The tensile test show a strong dependency between tensile modulus and strength versus the temperature profile (Fig. 2). In fact, the tensile strength and modulus are increasing with increasing barrel temperature. We can also observe that the results from the two runs at 200[degrees]C with the same screw at different days yield nearly the same results, only differing a little in the scattering in tensile straight. This shows the reproducibility of the setup. As stated above, we see that with increasing temperature and therefore decreasing melt viscosity, which is also represented by the melt volume flow rate in Fig. 4, the mechanical properties are increasing, likely due to the reduced glass fiber damage through a less viscous melt.
Another interesting fact here is that the 200[degrees]C temperature profiles, where only the barrel zones 4 and 5 are raised or lowered 20[degrees] C exhibit very similar mechanical properties to the profiles, which are completely set to 180[degrees]C and 220[degrees]C, respectively. We suspect this being due to the fact that the glass fibers are dosed into barrel zone 4, and in this and the following screw sections the fiber bundles have to be dispersed into the polymer by the kneading elements there. After that, mainly conveing is carried out in the screw, which is less critical to break the glass fibers, which are then already dispersed in the melt. Therefore, the temperature profiles where only these zones are set to 220[degrees]C (i.e., 200 + 20[degrees]C) and the 180[degrees]C (i.e., the 200-20[degrees]C) are giving very similar results. In addition, the glass fibers also act as a heat sink, therefore it is beneficial for preserving their length to increase the melt temperature, at least at the barrel zones where the fibers are introduced into the melt.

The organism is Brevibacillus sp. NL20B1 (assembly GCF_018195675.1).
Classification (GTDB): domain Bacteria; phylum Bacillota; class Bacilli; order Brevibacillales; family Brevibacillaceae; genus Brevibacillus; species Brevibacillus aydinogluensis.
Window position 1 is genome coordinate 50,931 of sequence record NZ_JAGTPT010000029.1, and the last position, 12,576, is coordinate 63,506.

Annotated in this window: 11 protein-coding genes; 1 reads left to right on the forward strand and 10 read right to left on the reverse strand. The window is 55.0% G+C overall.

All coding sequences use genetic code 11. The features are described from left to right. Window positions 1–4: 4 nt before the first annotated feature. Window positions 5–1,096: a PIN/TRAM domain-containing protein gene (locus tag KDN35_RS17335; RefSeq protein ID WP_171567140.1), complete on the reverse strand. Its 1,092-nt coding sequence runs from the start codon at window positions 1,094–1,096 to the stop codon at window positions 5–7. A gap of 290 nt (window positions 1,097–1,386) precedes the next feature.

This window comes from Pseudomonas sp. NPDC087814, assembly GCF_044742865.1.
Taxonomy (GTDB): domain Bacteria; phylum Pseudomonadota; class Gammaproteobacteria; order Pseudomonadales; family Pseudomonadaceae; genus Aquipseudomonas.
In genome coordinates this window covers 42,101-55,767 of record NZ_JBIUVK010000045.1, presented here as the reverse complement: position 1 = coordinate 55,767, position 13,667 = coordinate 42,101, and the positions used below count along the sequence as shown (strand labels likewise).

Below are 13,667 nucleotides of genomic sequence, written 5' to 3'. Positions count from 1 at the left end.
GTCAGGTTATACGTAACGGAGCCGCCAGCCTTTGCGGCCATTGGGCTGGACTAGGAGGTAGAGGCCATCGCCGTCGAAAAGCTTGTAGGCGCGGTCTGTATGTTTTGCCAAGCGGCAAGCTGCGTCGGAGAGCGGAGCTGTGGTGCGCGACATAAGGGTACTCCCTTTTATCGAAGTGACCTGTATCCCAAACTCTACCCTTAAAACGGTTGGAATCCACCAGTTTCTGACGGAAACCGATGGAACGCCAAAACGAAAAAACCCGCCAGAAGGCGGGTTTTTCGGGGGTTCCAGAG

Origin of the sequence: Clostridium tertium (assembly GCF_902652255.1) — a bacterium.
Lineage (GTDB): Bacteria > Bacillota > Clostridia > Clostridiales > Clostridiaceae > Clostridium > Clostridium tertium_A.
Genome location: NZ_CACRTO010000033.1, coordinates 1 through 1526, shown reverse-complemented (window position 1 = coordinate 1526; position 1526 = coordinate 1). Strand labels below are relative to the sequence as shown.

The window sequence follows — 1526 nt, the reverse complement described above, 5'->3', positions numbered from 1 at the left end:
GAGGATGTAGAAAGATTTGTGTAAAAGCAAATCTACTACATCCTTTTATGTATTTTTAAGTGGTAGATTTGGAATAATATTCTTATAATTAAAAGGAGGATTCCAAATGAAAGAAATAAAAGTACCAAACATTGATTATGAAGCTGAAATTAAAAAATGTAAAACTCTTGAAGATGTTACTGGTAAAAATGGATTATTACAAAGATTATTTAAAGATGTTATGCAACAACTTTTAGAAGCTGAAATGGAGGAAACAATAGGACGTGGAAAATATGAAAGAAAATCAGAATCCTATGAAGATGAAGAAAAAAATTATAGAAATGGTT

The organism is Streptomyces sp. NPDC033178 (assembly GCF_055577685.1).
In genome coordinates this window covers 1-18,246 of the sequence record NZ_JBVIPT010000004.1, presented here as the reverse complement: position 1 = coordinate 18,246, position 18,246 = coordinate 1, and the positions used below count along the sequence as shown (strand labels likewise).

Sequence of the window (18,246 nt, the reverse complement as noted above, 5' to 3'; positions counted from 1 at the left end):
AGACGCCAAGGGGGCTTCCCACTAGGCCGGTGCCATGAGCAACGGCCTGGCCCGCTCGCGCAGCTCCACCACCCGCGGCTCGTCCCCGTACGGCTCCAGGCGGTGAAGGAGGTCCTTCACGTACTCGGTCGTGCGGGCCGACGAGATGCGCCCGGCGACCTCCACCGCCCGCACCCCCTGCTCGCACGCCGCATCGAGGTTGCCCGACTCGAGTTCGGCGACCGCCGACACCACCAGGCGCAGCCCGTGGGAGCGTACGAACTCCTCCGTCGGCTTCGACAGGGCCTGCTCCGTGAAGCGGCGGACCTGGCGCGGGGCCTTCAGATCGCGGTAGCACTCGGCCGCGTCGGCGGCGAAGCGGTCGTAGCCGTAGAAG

Similar results as for the tensile properties can be found in the Charpy impact test results (Fig. 3). The impact strenght increases with increasing melt temperature and also a correlation of the temperature shift in barrel zone 4 and 5 with the corresponding temperature profiles where all barrel zones are the same temperature can be found. Again, the explanation can be the lower viscosity of the polypropylene, as shown in Fig. 4 as the relation between the melt flow volume (MVR) and the capillary temperature, leading to a preservation of the glass fiber length. In order to check the composites, especially the matrix, in regard to thermal degradation due to the different processing temperatures, we carried out oxygen induction time (OIT) measurements. The OIT values for all the samples lie between 13 and 11 min, with no clear trend to be seen from these data. Therefore, we conclude that the thermal load in the investigated range from 180[degrees]C to 260[degrees]C did not affect the samples differently and therefore has no influence on the results.